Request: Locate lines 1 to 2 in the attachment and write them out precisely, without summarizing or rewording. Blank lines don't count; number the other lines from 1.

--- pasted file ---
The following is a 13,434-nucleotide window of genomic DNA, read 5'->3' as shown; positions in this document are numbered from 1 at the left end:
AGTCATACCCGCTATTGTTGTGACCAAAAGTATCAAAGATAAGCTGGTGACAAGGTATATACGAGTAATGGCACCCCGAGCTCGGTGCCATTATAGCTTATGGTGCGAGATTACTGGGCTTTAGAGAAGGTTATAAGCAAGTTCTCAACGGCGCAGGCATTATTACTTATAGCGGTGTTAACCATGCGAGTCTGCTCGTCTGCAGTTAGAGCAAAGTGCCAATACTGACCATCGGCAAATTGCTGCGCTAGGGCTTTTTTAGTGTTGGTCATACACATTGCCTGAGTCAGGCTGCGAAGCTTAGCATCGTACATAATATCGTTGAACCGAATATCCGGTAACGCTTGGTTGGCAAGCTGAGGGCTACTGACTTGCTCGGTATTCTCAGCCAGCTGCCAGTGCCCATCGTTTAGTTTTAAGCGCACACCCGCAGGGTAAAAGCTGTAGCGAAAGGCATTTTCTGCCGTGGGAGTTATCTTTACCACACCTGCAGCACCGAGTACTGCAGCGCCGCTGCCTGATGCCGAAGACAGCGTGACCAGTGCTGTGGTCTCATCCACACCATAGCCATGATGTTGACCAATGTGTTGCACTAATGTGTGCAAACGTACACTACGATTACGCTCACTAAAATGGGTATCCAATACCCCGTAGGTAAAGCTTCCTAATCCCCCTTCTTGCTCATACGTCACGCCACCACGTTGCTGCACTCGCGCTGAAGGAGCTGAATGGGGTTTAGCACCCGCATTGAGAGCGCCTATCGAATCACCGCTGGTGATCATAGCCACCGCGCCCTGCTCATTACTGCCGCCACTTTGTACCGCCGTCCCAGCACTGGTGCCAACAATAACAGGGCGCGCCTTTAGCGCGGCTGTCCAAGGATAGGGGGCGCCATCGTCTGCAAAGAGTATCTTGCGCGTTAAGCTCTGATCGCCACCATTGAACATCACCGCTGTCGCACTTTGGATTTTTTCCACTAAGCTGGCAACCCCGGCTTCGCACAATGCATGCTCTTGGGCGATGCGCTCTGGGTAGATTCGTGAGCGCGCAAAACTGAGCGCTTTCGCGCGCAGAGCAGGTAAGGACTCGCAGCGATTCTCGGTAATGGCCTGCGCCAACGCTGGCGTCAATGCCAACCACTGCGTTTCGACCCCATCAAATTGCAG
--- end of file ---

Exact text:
The following is a 13,434-nucleotide window of genomic DNA, read 5'->3' as shown; positions in this document are numbered from 1 at the left end:
AGTCATACCCGCTATTGTTGTGACCAAAAGTATCAAAGATAAGCTGGTGACAAGGTATATACGAGTAATGGCACCCCGAGCTCGGTGCCATTATAGCTTATGGTGCGAGATTACTGGGCTTTAGAGAAGGTTATAAGCAAGTTCTCAACGGCGCAGGCATTATTACTTATAGCGGTGTTAACCATGCGAGTCTGCTCGTCTGCAGTTAGAGCAAAGTGCCAATACTGACCATCGGCAAATTGCTGCGCTAGGGCTTTTTTAGTGTTGGTCATACACATTGCCTGAGTCAGGCTGCGAAGCTTAGCATCGTACATAATATCGTTGAACCGAATATCCGGTAACGCTTGGTTGGCAAGCTGAGGGCTACTGACTTGCTCGGTATTCTCAGCCAGCTGCCAGTGCCCATCGTTTAGTTTTAAGCGCACACCCGCAGGGTAAAAGCTGTAGCGAAAGGCATTTTCTGCCGTGGGAGTTATCTTTACCACACCTGCAGCACCGAGTACTGCAGCGCCGCTGCCTGATGCCGAAGACAGCGTGACCAGTGCTGTGGTCTCATCCACACCATAGCCATGATGTTGACCAATGTGTTGCACTAATGTGTGCAAACGTACACTACGATTACGCTCACTAAAATGGGTATCCAATACCCCGTAGGTAAAGCTTCCTAATCCCCCTTCTTGCTCATACGTCACGCCACCACGTTGCTGCACTCGCGCTGAAGGAGCTGAATGGGGTTTAGCACCCGCATTGAGAGCGCCTATCGAATCACCGCTGGTGATCATAGCCACCGCGCCCTGCTCATTACTGCCGCCACTTTGTACCGCCGTCCCAGCACTGGTGCCAACAATAACAGGGCGCGCCTTTAGCGCGGCTGTCCAAGGATAGGGGGCGCCATCGTCTGCAAAGAGTATCTTGCGCGTTAAGCTCTGATCGCCACCATTGAACATCACCGCTGTCGCACTTTGGATTTTTTCCACTAAGCTGGCAACCCCGGCTTCGCACAATGCATGCTCTTGGGCGATGCGCTCTGGGTAGATTCGTGAGCGCGCAAAACTGAGCGCTTTCGCGCGCAGAGCAGGTAAGGACTCGCAGCGATTCTCGGTAATGGCCTGCGCCAACGCTGGCGTCAATGCCAACCACTGCGTTTCGACCCCATCAAATTGCAG